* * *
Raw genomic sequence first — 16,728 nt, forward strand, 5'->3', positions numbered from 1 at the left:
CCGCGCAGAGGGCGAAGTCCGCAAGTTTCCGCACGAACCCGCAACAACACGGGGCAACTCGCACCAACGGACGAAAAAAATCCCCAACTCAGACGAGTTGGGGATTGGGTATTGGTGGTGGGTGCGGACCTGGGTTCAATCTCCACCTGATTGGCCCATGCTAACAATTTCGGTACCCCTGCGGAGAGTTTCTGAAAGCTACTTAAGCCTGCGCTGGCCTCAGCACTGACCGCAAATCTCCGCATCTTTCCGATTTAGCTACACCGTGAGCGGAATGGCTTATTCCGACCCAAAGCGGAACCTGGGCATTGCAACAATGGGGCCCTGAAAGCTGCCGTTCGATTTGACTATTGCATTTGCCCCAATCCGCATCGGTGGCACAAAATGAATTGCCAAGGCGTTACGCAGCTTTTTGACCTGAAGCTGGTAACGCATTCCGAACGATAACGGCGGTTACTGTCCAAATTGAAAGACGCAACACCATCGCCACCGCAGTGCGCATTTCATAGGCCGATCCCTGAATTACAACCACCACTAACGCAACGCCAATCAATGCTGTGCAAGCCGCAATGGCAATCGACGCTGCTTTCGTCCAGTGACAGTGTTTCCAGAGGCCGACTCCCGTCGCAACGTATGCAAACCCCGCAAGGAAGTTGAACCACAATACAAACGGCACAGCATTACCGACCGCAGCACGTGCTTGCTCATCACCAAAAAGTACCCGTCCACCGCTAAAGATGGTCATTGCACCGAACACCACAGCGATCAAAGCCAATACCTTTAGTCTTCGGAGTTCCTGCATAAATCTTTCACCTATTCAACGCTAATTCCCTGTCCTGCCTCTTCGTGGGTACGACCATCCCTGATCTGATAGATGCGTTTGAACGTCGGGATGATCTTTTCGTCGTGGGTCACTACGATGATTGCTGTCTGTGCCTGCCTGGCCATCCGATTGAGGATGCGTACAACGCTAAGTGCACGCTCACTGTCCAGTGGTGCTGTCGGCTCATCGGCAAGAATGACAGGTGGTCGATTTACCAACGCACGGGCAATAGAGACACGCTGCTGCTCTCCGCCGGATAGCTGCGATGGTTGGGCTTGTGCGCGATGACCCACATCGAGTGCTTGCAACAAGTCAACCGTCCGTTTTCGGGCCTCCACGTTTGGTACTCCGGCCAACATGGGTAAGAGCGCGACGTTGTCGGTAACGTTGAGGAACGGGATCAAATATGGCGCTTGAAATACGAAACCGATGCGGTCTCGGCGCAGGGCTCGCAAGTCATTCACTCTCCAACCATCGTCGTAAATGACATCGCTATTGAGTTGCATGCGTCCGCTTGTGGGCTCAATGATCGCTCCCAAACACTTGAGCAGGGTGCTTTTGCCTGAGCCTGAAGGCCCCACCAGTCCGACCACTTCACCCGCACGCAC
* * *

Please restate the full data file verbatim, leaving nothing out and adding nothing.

Raw genomic sequence first — 16,728 nt, forward strand, 5'->3', positions numbered from 1 at the left:
CCGCGCAGAGGGCGAAGTCCGCAAGTTTCCGCACGAACCCGCAACAACACGGGGCAACTCGCACCAACGGACGAAAAAAATCCCCAACTCAGACGAGTTGGGGATTGGGTATTGGTGGTGGGTGCGGACCTGGGTTCAATCTCCACCTGATTGGCCCATGCTAACAATTTCGGTACCCCTGCGGAGAGTTTCTGAAAGCTACTTAAGCCTGCGCTGGCCTCAGCACTGACCGCAAATCTCCGCATCTTTCCGATTTAGCTACACCGTGAGCGGAATGGCTTATTCCGACCCAAAGCGGAACCTGGGCATTGCAACAATGGGGCCCTGAAAGCTGCCGTTCGATTTGACTATTGCATTTGCCCCAATCCGCATCGGTGGCACAAAATGAATTGCCAAGGCGTTACGCAGCTTTTTGACCTGAAGCTGGTAACGCATTCCGAACGATAACGGCGGTTACTGTCCAAATTGAAAGACGCAACACCATCGCCACCGCAGTGCGCATTTCATAGGCCGATCCCTGAATTACAACCACCACTAACGCAACGCCAATCAATGCTGTGCAAGCCGCAATGGCAATCGACGCTGCTTTCGTCCAGTGACAGTGTTTCCAGAGGCCGACTCCCGTCGCAACGTATGCAAACCCCGCAAGGAAGTTGAACCACAATACAAACGGCACAGCATTACCGACCGCAGCACGTGCTTGCTCATCACCAAAAAGTACCCGTCCACCGCTAAAGATGGTCATTGCACCGAACACCACAGCGATCAAAGCCAATACCTTTAGTCTTCGGAGTTCCTGCATAAATCTTTCACCTATTCAACGCTAATTCCCTGTCCTGCCTCTTCGTGGGTACGACCATCCCTGATCTGATAGATGCGTTTGAACGTCGGGATGATCTTTTCGTCGTGGGTCACTACGATGATTGCTGTCTGTGCCTGCCTGGCCATCCGATTGAGGATGCGTACAACGCTAAGTGCACGCTCACTGTCCAGTGGTGCTGTCGGCTCATCGGCAAGAATGACAGGTGGTCGATTTACCAACGCACGGGCAATAGAGACACGCTGCTGCTCTCCGCCGGATAGCTGCGATGGTTGGGCTTGTGCGCGATGACCCACATCGAGTGCTTGCAACAAGTCAACCGTCCGTTTTCGGGCCTCCACGTTTGGTACTCCGGCCAACATGGGTAAGAGCGCGACGTTGTCGGTAACGTTGAGGAACGGGATCAAATATGGCGCTTGAAATACGAAACCGATGCGGTCTCGGCGCAGGGCTCGCAAGTCATTCACTCTCCAACCATCGTCGTAAATGACATCGCTATTGAGTTGCATGCGTCCGCTTGTGGGCTCAATGATCGCTCCCAAACACTTGAGCAGGGTGCTTTTGCCTGAGCCTGAAGGCCCCACCAGTCCGACCACTTCACCCGCACGCAC